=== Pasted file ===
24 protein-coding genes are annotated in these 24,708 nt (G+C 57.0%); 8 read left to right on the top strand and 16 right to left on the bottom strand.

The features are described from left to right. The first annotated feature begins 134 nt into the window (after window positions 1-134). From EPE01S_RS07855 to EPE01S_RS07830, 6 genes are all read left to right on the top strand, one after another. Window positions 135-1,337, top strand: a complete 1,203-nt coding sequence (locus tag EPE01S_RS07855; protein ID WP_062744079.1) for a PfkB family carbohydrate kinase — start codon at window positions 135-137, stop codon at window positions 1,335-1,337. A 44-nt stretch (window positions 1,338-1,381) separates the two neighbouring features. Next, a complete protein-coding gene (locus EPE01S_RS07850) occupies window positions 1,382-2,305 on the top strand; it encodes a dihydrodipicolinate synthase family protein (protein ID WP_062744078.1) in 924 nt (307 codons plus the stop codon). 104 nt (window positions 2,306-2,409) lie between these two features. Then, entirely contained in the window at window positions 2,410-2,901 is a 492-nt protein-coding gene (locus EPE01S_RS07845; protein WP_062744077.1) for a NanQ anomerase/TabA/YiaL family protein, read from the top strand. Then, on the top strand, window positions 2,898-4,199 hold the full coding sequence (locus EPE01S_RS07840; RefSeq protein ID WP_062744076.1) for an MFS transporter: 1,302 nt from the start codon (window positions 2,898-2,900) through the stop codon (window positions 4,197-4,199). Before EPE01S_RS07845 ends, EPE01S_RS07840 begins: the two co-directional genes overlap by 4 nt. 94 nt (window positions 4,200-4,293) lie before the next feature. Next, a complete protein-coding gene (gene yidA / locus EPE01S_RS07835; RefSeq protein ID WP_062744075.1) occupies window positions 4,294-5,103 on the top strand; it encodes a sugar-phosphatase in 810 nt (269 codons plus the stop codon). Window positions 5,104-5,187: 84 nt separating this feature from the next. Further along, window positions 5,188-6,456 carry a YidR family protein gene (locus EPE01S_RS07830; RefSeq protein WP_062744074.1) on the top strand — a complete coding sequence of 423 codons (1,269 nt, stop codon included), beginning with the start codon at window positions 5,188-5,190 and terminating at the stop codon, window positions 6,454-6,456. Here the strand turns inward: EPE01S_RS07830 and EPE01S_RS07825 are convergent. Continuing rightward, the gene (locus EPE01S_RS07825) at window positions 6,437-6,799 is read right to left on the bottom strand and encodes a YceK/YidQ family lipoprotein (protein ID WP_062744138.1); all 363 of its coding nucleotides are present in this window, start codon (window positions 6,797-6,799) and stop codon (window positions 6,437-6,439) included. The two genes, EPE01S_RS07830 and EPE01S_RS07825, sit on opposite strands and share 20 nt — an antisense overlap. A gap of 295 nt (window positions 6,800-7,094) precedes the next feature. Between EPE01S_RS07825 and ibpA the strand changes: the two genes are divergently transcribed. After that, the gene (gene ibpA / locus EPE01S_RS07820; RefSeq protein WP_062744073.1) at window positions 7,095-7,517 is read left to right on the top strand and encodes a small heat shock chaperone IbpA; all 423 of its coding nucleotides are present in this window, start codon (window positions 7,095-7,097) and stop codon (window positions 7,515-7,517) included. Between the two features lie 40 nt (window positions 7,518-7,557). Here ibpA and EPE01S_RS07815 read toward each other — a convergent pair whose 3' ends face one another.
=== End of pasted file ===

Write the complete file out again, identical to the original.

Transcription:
24 protein-coding genes are annotated in these 24,708 nt (G+C 57.0%); 8 read left to right on the top strand and 16 right to left on the bottom strand.

The features are described from left to right. The first annotated feature begins 134 nt into the window (after window positions 1-134). From EPE01S_RS07855 to EPE01S_RS07830, 6 genes are all read left to right on the top strand, one after another. Window positions 135-1,337, top strand: a complete 1,203-nt coding sequence (locus tag EPE01S_RS07855; protein ID WP_062744079.1) for a PfkB family carbohydrate kinase — start codon at window positions 135-137, stop codon at window positions 1,335-1,337. A 44-nt stretch (window positions 1,338-1,381) separates the two neighbouring features. Next, a complete protein-coding gene (locus EPE01S_RS07850) occupies window positions 1,382-2,305 on the top strand; it encodes a dihydrodipicolinate synthase family protein (protein ID WP_062744078.1) in 924 nt (307 codons plus the stop codon). 104 nt (window positions 2,306-2,409) lie between these two features. Then, entirely contained in the window at window positions 2,410-2,901 is a 492-nt protein-coding gene (locus EPE01S_RS07845; protein WP_062744077.1) for a NanQ anomerase/TabA/YiaL family protein, read from the top strand. Then, on the top strand, window positions 2,898-4,199 hold the full coding sequence (locus EPE01S_RS07840; RefSeq protein ID WP_062744076.1) for an MFS transporter: 1,302 nt from the start codon (window positions 2,898-2,900) through the stop codon (window positions 4,197-4,199). Before EPE01S_RS07845 ends, EPE01S_RS07840 begins: the two co-directional genes overlap by 4 nt. 94 nt (window positions 4,200-4,293) lie before the next feature. Next, a complete protein-coding gene (gene yidA / locus EPE01S_RS07835; RefSeq protein ID WP_062744075.1) occupies window positions 4,294-5,103 on the top strand; it encodes a sugar-phosphatase in 810 nt (269 codons plus the stop codon). Window positions 5,104-5,187: 84 nt separating this feature from the next. Further along, window positions 5,188-6,456 carry a YidR family protein gene (locus EPE01S_RS07830; RefSeq protein WP_062744074.1) on the top strand — a complete coding sequence of 423 codons (1,269 nt, stop codon included), beginning with the start codon at window positions 5,188-5,190 and terminating at the stop codon, window positions 6,454-6,456. Here the strand turns inward: EPE01S_RS07830 and EPE01S_RS07825 are convergent. Continuing rightward, the gene (locus EPE01S_RS07825) at window positions 6,437-6,799 is read right to left on the bottom strand and encodes a YceK/YidQ family lipoprotein (protein ID WP_062744138.1); all 363 of its coding nucleotides are present in this window, start codon (window positions 6,797-6,799) and stop codon (window positions 6,437-6,439) included. The two genes, EPE01S_RS07830 and EPE01S_RS07825, sit on opposite strands and share 20 nt — an antisense overlap. A gap of 295 nt (window positions 6,800-7,094) precedes the next feature. Between EPE01S_RS07825 and ibpA the strand changes: the two genes are divergently transcribed. After that, the gene (gene ibpA / locus EPE01S_RS07820; RefSeq protein WP_062744073.1) at window positions 7,095-7,517 is read left to right on the top strand and encodes a small heat shock chaperone IbpA; all 423 of its coding nucleotides are present in this window, start codon (window positions 7,095-7,097) and stop codon (window positions 7,515-7,517) included. Between the two features lie 40 nt (window positions 7,518-7,557). Here ibpA and EPE01S_RS07815 read toward each other — a convergent pair whose 3' ends face one another.